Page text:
YONGSAN GARRISON, South Korea — A U.S. Army major pleaded guilty Monday to four charges, including assault and obstruction of justice, but denied prosecutors’ contention he intentionally killed his wife last August.

In his own words, Maj. Richard K. Hart detailed for military judge Lt. Col. Edward O’Brien the events that led to his arrest for the death of Patricia Ann Hart. Her naked body was found Aug. 12 beneath a bridge leading to Incheon International Airport.

The officer said his wife became enraged in their Itaewon apartment the night of Aug. 8 when she found he was not wearing his wedding band. She woke him up by hitting him in the face, and then proceeded to hit and scream at him, Hart said.

She threatened to throw herself off the balcony and wrapped a cord around her neck, threatening to strangle herself, Hart told the court. Hart said he tried to leave, but his wife came at him again.

The two struggled, he slapped her and the two fell down, Hart said. He got up and left. Three or four hours later, Hart said, he returned and expected to find his wife sleeping or “doing something normal.” Instead, “it was clear she was not alive.”

Hart said he panicked, and although he had seen dead U.S. and enemy soldiers, “I simply did not know what to do.” Hart said he thought because of his family’s turbulent past — including a history of domestic violence — he would be blamed for his wife’s death.

So in the early morning of Aug. 12, he said, he wrapped her body in plastic. Hart then drove to the Yong Jong Bridge on the way to Incheon International Airport. He said his intention was to hide the body and “hope that she’d never be found.”

He thought there was water below the bridge, but his wife’s naked body landed in a fairly dry area. After throwing her from the bridge, Hart said, he was arrested immediately by South Korean police who happened upon the scene.

Hart pleaded guilty Monday to obstruction of justice for that act. He also pleaded guilty to adultery for a more than three-year relationship with a Korean woman and to disobeying an order to give a handwriting sample in December.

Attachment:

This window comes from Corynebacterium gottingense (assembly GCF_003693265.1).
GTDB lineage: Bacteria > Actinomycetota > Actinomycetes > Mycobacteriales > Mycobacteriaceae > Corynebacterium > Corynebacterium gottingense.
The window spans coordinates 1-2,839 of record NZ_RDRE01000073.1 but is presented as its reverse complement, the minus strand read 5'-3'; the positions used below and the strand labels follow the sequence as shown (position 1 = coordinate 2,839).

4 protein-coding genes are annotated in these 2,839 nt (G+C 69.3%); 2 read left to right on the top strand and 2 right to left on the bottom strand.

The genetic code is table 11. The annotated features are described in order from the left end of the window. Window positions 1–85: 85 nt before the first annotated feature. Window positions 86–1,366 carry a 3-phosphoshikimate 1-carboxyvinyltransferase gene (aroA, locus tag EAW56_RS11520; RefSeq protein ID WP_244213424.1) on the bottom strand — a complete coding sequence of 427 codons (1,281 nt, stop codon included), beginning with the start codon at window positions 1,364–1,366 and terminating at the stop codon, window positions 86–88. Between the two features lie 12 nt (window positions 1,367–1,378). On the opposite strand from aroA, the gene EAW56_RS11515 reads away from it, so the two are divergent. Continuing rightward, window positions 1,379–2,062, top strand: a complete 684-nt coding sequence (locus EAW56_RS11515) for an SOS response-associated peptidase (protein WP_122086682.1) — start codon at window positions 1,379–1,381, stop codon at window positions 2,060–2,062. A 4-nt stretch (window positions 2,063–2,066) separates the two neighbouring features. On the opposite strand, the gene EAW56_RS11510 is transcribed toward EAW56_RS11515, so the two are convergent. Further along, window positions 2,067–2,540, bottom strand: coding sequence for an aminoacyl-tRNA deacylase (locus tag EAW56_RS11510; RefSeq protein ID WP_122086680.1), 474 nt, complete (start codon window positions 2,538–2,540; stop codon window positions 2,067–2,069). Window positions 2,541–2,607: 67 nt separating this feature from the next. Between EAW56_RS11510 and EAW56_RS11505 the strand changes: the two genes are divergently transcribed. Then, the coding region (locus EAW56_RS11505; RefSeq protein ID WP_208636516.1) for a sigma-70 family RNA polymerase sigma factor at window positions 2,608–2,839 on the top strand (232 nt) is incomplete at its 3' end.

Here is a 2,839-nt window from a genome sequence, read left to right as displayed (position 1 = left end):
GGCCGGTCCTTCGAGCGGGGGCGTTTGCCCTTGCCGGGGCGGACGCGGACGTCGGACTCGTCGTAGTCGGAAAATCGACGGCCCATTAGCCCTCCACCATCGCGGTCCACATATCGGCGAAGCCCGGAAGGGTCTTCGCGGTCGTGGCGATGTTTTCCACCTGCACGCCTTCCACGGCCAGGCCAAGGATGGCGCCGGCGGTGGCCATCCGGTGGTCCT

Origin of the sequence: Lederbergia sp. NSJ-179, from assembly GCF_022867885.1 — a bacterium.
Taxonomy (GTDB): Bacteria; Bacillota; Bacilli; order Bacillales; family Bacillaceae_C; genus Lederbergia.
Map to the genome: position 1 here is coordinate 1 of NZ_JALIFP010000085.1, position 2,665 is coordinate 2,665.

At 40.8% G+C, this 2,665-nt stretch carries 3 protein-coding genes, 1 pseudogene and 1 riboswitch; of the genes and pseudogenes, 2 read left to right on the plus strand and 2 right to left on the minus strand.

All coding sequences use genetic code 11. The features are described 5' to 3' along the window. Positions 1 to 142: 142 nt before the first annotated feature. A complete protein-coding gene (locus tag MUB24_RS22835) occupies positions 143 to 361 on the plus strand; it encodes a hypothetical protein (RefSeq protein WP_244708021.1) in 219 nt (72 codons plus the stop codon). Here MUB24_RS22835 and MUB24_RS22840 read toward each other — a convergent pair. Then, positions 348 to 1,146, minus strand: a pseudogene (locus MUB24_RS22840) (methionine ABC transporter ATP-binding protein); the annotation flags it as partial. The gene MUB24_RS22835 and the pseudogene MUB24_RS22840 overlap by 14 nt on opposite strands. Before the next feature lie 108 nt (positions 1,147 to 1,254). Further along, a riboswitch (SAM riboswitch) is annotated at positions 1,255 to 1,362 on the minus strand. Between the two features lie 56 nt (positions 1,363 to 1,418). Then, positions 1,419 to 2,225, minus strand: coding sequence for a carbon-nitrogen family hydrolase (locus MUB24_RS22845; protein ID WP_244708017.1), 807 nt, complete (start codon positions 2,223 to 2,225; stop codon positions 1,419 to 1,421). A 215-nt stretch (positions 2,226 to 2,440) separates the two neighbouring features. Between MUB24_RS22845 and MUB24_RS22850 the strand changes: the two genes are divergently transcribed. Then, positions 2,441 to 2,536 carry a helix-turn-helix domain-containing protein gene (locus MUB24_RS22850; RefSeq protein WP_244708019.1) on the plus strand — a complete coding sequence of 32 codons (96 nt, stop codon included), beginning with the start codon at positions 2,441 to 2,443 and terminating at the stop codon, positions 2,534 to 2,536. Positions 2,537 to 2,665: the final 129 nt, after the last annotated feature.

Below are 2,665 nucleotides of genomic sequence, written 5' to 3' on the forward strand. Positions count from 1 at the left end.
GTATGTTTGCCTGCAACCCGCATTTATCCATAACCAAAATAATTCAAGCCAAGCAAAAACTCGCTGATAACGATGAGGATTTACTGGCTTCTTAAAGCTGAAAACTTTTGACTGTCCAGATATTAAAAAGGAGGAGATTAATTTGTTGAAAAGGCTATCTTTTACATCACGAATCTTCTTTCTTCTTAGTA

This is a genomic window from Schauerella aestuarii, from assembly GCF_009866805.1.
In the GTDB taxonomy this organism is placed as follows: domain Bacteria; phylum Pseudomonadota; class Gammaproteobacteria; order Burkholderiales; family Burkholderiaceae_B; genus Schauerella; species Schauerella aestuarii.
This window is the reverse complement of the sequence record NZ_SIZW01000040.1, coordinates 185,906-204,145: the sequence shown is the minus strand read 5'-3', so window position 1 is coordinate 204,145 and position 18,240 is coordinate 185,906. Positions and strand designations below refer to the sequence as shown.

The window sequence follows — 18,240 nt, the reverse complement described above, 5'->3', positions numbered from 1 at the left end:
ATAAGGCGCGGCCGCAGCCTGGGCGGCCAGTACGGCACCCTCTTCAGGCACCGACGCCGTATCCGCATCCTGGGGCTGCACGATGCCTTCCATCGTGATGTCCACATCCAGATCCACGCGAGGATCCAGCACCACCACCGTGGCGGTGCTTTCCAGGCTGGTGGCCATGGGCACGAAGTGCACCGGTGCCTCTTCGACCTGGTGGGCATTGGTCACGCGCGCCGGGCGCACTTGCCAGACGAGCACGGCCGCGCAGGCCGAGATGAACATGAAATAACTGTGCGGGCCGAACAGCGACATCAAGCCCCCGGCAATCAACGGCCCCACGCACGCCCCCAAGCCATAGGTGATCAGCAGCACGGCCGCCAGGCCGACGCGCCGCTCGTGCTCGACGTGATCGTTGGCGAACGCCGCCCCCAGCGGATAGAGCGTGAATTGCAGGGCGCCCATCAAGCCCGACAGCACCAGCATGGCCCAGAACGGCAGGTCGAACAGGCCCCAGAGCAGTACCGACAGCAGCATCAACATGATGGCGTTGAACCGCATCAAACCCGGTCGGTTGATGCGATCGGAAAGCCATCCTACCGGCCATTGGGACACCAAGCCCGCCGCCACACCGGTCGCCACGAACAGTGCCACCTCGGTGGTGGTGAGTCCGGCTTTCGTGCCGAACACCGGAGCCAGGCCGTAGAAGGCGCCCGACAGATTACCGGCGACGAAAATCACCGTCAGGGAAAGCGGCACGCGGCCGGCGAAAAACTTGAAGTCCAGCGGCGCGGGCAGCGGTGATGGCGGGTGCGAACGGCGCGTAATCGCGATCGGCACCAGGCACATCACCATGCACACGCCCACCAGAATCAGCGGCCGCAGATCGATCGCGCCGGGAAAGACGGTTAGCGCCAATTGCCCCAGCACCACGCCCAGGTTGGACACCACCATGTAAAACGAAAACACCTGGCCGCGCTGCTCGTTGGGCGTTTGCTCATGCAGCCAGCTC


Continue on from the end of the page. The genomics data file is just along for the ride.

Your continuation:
Hart also pleaded guilty to assault consummated by a battery for punching his daughter in the nose on Dec. 17, 2002. Prosecutors, however, have charged him with aggravated assault and are pursuing prosecution on the more severe charge.

Hart has pleaded innocent to murder and another aggravated assault charge. Prosecutors contend that he hit his wife in the face repeatedly and kicked her in the stomach on Dec. 9, 2000, when stationed at Fort Lewis, Wash.

Hart, who formerly worked at the Korea Battle Simulation Center, is represented by Capt. James Culp of Trial Defense Services and a civilian attorney, Gary Myers. In the 1970s, Myers defended a soldier accused in the My Lai incident in Vietnam. Myers also has been retained as an attorney for Staff Sgt. Ivan “Chip” Frederick, accused of mistreating and assaulting Iraqi prisoners at Abu Ghraib prison in Iraq.

Hart originally had opted for a jury trial but since has asked that the case be heard solely by O’Brien.

Prosecuting Hart for the government are Lt. Col. Craig A. Meredith, commander of Legal Services Activity Korea, and Capt. Demaris Johanek.

In opening statements, Johanek said Patricia Hart came to South Korea in the summer of 2003 to be with her husband and preserve a family. “It’s that devotion that caused her death,” said Johanek, who displayed a large photo of a smiling Hart in his dress uniform, posing with his wife.

But Myers countered that the Harts were one of the most “quintessential dysfunctional families that this court will ever see.” Hart, his wife and their daughter frequently beat each other in a relentless cycle of physical and mental abuse, Myers said.

The defense’s forensic pathologist will testify that Patricia Hart died of a heart arrhythmia, not blunt force trauma as originally concluded, Myers said. Hart’s post-mortem conduct is reprehensible, he said, but “does that mean he murdered her?”

“He made a horrendous choice to do what he did but there is no evidence, your honor, that this woman was murdered or he intended her death,” Myers said.

Among witnesses heard Monday was Maj. Andrew McDonald, a reservist who lived two doors down from the Harts on Fort Lewis in December 2000. He testified that Patricia Hart came to their door late one night bleeding from the nose after a fight with her husband, saying he hit and grabbed her.

When asked how he evaluated the Hart family’s situation, McDonald said, “We feared that Patty may end up dead.”

Jun Ki-jung of the Incheon Highway Patrol testified that he saw Hart on the Yong Jong Bridge the morning of Aug. 12. He said he saw Hart trying to unload from his car something wrapped in plastic. Jun said when he touched the plastic, “it felt like some part of a human body. It felt like a leg.”

Jun said he called for backup but Hart got in the driver’s seat and drove away with the car door open. Closed-circuit television video played during court showed Hart drove a bit farther and stopped the car. At that time, Jun said, he observed Hart put the plastic item on the bridge and shove it off.

Sign Up for Daily Headlines

Sign up to receive a daily email of today's top military news stories from Stars and Stripes and top news outlets from around the world.

Sign Up Now